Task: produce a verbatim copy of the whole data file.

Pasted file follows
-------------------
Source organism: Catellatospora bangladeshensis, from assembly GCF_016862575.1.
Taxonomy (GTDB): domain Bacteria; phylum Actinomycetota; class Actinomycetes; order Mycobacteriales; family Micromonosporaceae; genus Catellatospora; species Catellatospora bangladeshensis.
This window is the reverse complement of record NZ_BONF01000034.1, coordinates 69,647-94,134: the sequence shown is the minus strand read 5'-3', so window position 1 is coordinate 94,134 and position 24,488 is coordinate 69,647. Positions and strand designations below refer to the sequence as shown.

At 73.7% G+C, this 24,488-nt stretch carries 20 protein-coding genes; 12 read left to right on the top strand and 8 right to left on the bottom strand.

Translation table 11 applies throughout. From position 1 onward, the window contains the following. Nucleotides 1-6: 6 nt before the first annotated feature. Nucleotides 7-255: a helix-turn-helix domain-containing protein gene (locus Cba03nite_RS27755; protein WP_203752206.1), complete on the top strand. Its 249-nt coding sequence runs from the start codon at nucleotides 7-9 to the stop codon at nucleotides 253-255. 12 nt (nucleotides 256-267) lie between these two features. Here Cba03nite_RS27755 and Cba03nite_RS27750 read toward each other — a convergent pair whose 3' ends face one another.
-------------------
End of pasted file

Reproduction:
Source organism: Catellatospora bangladeshensis, from assembly GCF_016862575.1.
Taxonomy (GTDB): domain Bacteria; phylum Actinomycetota; class Actinomycetes; order Mycobacteriales; family Micromonosporaceae; genus Catellatospora; species Catellatospora bangladeshensis.
This window is the reverse complement of record NZ_BONF01000034.1, coordinates 69,647-94,134: the sequence shown is the minus strand read 5'-3', so window position 1 is coordinate 94,134 and position 24,488 is coordinate 69,647. Positions and strand designations below refer to the sequence as shown.

At 73.7% G+C, this 24,488-nt stretch carries 20 protein-coding genes; 12 read left to right on the top strand and 8 right to left on the bottom strand.

Translation table 11 applies throughout. From position 1 onward, the window contains the following. Nucleotides 1-6: 6 nt before the first annotated feature. Nucleotides 7-255: a helix-turn-helix domain-containing protein gene (locus Cba03nite_RS27755; protein WP_203752206.1), complete on the top strand. Its 249-nt coding sequence runs from the start codon at nucleotides 7-9 to the stop codon at nucleotides 253-255. 12 nt (nucleotides 256-267) lie between these two features. Here Cba03nite_RS27755 and Cba03nite_RS27750 read toward each other — a convergent pair whose 3' ends face one another.